• Implement SWC’s human resources plan, including recruitment strategies and onboarding considerations.
  • Continue to build SWC’s Ministerial Services Unit and formalize administrative processes.
  • Undertake an analysis of structural measures to better define and support SWC's evolving role.
  • Mobilizing partners and promoting equality for women and girls
Gender-based violence

Economic security and prosperity

Women in leadership roles
Risk 2: Influence

To achieve its objectives, SWC depends on its ability to influence federal organizations, provincial/territorial governments, as well as private and civil society organizations that have the levers to advance equality for women through policy, programs and organizational practices. Given this reliance on partners and stakeholders, there is a risk that SWC may not be able to influence change in line with its mandate.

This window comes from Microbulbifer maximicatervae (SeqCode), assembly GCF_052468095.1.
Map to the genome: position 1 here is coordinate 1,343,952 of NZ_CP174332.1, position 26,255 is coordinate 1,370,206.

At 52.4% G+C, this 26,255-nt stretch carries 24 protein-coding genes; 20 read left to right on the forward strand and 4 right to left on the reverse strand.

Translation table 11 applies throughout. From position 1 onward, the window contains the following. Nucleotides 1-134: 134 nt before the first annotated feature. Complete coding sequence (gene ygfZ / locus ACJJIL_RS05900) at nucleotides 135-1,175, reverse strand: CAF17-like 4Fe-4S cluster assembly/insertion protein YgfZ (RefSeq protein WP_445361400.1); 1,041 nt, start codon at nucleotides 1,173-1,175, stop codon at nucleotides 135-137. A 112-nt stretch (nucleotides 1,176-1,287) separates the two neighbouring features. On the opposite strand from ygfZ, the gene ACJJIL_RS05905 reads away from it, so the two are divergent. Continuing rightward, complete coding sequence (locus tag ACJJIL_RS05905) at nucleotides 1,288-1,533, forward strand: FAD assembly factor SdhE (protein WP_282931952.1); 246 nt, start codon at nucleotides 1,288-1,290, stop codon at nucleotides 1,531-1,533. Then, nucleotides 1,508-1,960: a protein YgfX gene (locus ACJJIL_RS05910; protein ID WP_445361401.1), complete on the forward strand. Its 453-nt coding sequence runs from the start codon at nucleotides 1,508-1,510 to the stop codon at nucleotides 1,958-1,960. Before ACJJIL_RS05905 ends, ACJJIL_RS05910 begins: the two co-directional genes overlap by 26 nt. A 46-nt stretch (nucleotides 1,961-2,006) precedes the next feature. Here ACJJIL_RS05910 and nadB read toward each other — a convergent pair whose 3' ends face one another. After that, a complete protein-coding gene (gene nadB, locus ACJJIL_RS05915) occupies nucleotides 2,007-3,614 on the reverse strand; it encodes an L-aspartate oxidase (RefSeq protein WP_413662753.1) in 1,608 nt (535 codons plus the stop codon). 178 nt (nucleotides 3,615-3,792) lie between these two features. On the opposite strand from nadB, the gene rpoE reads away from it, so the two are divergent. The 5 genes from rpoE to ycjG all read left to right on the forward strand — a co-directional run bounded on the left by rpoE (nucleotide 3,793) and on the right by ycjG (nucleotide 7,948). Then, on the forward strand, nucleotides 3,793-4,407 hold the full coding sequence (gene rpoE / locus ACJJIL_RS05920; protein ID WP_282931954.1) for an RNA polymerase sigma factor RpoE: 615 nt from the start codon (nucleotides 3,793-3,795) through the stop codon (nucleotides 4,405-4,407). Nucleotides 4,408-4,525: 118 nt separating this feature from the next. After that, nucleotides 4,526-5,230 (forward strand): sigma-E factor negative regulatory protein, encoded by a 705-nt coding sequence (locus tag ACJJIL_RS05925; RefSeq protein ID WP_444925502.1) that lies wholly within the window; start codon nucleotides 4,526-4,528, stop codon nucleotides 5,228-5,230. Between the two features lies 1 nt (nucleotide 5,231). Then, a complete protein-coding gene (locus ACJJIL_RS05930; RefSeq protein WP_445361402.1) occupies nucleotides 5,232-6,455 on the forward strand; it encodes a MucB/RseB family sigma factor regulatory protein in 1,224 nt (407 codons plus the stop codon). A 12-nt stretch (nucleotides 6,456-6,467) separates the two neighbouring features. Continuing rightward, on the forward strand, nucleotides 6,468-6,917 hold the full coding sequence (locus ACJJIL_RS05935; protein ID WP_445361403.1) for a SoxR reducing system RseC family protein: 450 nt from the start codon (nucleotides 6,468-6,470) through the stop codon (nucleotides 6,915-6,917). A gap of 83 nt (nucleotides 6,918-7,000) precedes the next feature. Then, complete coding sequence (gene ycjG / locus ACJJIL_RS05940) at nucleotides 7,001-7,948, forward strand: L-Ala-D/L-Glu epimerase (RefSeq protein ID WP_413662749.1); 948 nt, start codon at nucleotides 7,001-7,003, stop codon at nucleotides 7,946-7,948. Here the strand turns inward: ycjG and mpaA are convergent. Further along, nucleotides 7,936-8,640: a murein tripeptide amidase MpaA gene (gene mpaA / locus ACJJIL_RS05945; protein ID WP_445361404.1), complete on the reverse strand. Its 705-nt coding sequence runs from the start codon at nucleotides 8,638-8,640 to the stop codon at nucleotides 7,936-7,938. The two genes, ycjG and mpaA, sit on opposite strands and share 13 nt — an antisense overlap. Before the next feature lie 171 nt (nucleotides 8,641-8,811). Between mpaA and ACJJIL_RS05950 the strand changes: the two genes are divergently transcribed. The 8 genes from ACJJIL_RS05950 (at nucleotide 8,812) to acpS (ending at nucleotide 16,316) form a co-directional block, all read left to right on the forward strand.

Risk response strategy Link to the department’s Core Responsibility Link to departmental priorities
  • Strengthen engagement and collaborative relationships through the Federal-Provincial/Territorial Forum of Ministers Responsible for the Status of Women.
  • Ensure coordinated federal actions and systematic engagement with provincial/territorial and external stakeholders in leading the implementation of Canada's Strategy to Prevent and Address Gender-Based Violence.
  • Implement, monitor and refine the whole-of-government framework of gender equality indicators.
  • Invest in research to fill knowledge gaps on issues relevant to gender equality and disseminate knowledge broadly.
  • In collaboration with central agencies, support the integration of Gender-based Analysis Plus (GBA+) across the federal government and continue to build GBA+ capacity to enable other departments and agencies to consider gender equality in their policies and programs.
  • Host a national roundtable on GBA+ to strengthen awareness of GBA+, promote its use by other levels of government, involve civil society, and identify and discuss opportunities for improvement.
  • Mobilizing partners and promoting equality for women and girls
Gender-based violence

Economic security and prosperity

Women in leadership roles